After all the test taking, application filling, essay editing, campus touring and acceptance waiting, the big event is almost here: Dropping teens off at college. You'd think that would be the easy part, but move-in day on college campuses is actually a high-anxiety, emotionally draining affair (so says the voice of experience! Believe me, you're never prepared enough). There are boxes to unload, roommates to meet, dorms to find. And there's also that final moment when you know you have to say goodbye to your child, who may be leaving home for the first time.
Here are a few strategies to give your college-bound freshman a positive send-off the right way.
1. Be prepared. Letting go is going to be different than you expected and far more emotionally charged. After all, we've been so involved in our kids' lives and have been determined to give them the best. And frankly, this is a huge economic investment. So recognize your feelings and sort out your emotions before the big departure. This is the time to use restraint. It's probably best not to say, "What am I going to do without you?"
2. Have the significant talk before the drop-off. Don't count on having a momentous goodbye once you get to campus. The day is guaranteed to be hectic and stressful and not the best time to air your list of parental concerns. Instead, have the meaningful talk or one last big lecture to discuss those things that could become areas of contention a few days before you leave home. You might want to make a list of things you want to discuss: financial matters (like spending money and that credit card); your expectations; how you'll stay in touch; when you'll see each other next; and those safety issues like binge drinking and date rape (most parents say safety is their biggest concern). A prior talk (if you think it is needed) will let you and your kid focus on move-in day and have a more positive departure.
3. Simplify the move. Most kids are embarrassed pulling up in a big moving van. So think of boxes that are easy to pack (and throw away). Or a wardrobe already on hangers that can quickly be put into the closet. Bring a few things in one box you know your kid will not have packed: a first-aid care package (plastic container with bandages, gauze, adhesive tape, antibiotic ointment, an ice pack, thermometer, medicines for upset stomach, headache, cold or flu, sore-throat lozenges or spray), a just-in-case phone card and a surprise batch of homemade cookies or nibbles for the dorm.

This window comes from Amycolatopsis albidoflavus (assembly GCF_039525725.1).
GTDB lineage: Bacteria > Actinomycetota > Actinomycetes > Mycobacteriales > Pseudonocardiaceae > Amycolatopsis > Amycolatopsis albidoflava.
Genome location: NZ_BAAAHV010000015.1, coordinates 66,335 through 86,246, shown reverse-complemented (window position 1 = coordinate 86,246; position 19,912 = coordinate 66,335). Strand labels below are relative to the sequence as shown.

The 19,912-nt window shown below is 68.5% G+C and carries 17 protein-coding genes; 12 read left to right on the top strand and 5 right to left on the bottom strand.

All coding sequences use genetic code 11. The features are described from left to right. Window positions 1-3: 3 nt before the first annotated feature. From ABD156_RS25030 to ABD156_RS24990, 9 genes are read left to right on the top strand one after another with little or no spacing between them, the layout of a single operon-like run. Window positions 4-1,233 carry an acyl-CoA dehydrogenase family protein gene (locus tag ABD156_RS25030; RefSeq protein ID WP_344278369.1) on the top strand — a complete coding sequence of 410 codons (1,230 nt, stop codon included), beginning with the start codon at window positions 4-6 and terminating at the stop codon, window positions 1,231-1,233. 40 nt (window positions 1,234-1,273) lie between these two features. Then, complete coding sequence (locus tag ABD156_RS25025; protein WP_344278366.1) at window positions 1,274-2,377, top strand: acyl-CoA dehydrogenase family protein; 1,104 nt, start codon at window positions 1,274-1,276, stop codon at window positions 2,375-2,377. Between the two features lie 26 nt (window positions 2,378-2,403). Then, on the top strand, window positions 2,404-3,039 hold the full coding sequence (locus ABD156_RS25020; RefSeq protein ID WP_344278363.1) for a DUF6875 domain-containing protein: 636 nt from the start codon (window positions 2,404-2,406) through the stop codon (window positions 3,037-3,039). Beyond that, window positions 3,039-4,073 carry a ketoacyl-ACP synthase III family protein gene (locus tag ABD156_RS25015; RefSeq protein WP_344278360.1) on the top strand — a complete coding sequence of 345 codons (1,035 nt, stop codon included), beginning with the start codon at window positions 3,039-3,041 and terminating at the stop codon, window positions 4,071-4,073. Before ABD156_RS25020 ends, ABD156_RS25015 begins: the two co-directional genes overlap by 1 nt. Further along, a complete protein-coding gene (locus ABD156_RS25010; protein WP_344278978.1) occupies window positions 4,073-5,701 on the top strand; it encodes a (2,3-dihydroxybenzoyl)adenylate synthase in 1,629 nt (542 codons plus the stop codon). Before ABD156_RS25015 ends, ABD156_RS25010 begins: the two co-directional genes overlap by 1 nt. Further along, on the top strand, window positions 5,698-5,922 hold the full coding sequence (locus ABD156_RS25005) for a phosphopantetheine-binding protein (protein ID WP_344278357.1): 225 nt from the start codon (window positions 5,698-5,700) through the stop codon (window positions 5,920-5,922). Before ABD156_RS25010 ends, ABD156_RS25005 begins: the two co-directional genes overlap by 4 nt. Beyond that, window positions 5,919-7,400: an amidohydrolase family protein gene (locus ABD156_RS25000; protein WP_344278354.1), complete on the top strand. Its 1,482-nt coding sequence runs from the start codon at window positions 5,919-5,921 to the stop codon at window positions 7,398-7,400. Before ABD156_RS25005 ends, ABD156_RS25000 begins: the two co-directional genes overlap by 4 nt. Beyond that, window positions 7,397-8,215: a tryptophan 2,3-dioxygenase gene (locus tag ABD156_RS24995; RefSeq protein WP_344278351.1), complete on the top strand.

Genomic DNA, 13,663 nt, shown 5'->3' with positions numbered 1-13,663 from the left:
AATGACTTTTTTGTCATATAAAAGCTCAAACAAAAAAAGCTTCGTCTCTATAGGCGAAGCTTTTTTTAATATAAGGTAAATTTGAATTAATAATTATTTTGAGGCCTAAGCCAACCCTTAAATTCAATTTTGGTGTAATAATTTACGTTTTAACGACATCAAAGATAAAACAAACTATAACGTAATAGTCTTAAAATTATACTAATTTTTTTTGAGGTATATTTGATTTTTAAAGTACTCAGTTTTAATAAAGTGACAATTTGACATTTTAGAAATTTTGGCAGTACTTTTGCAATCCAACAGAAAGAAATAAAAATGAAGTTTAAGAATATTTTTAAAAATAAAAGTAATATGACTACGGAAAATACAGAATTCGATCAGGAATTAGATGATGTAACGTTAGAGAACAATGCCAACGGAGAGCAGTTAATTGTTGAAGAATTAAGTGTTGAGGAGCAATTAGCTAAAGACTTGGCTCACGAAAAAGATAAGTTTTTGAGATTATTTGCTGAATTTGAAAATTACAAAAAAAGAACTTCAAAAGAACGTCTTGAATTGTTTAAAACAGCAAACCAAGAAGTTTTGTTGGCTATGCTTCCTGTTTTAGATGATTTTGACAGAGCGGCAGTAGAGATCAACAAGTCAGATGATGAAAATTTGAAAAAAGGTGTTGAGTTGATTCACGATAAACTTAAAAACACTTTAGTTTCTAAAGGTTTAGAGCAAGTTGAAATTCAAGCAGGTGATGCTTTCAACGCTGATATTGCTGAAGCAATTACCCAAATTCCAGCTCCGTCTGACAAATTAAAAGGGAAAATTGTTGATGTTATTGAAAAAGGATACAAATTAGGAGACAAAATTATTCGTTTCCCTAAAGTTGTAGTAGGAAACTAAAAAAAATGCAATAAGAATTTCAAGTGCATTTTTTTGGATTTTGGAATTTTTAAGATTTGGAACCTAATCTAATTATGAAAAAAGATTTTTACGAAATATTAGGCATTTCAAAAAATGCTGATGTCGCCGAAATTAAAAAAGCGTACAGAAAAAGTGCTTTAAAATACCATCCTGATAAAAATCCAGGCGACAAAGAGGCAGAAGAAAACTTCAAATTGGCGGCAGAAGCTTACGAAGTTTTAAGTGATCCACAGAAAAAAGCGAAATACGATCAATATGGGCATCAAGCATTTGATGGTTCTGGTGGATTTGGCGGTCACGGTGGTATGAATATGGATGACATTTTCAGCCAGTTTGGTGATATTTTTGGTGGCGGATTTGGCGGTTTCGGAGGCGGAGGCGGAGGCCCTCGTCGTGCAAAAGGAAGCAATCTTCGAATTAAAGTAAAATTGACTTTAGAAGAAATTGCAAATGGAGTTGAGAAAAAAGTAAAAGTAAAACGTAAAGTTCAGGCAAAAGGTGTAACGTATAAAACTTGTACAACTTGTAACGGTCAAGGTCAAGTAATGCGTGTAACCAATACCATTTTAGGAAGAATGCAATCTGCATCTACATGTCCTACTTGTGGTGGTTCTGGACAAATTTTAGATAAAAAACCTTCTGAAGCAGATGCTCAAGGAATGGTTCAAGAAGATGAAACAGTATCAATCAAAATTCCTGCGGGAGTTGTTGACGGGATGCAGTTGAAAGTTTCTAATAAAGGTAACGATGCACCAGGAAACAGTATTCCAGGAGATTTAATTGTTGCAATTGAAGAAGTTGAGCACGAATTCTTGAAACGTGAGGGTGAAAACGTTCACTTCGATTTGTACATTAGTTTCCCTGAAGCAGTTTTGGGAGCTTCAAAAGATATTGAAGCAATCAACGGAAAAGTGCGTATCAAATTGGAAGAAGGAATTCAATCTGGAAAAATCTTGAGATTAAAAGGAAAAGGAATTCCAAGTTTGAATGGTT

4. Take your child’s lead. Don't come with set expectations. Your role is to support your child. You never know how he'll respond. The same kid who was so excited may be suddenly scared to death to move. If he appears overwhelmed, give him one thing to do right at that moment to get him started ("Go find your dorm room; take that box, put it at the door."). Don't be shocked if he wants you to leave ASAP (why it's great you already had that talk).
5. Locate essential places. If you haven't already done so in orientation, help your child find for his sanity and safety: The pharmacy for prescription refills (if your child is on medication, drop off the first prescription); the bank (there probably is an ATM on campus, but sometimes it may not be the same bank as your child's, so set up a new bank account with a checkbook); the dorm R.A. (resident assistant), who is your kid's safety net. If you have any special medical concerns about your child, that's the person with whom to privately discuss those needs; and the infirmary. Point it out and tell him to go there in case he's sick.
6. Don’t get too involved in the “roommate” scene. Introduce yourself, and then lay low. Your kid doesn't want you explaining your family history. If you don't like the roommate, keep a poker face. Let your kid be the one to voice his concerns — not you. This is not like a play date where you arrange everything, but a relationship your child needs to work through on his own.
7. Don’t be too quick to fix things. Use the day to start switching your role from micromanager to mentor. It's time to gently cut the umbilical cord. Let your child know with your actions that you won't continue to fix things and intervene when a problem arises.
8. Think about your parting message. Stay as composed as possible. (Do bring Kleenex and aspirin just in case.) Your child needs to know you'll be OK without him. The final words between you and your child are key. Say whatever wisdom you have to offer, whether it is 'I love you,' 'I'm behind you,' 'I'm proud of you.' Your child really will remember those words. If you can't express yourself, write your thoughts down and mail the letter to your child immediately after you arrive home. Just don't drag out the goodbye. Your child doesn't want you hugging and crying and having the long goodbye in front of their new roommate and the rest of the world.
9. Take a second to glance one final time. Recognize who he has become — he's in a whole new world now, and you've helped him become the person he is today. This is what parenting is all about. Drive off. Cry a bit. But also remember to celebrate the moment. You deserve it!
One of my favorite sayings is a Navajo proverb: "We raise our children to leave us." This is the supreme moment of parenting. Do keep in mind that you're not losing a child. You're gaining an adult!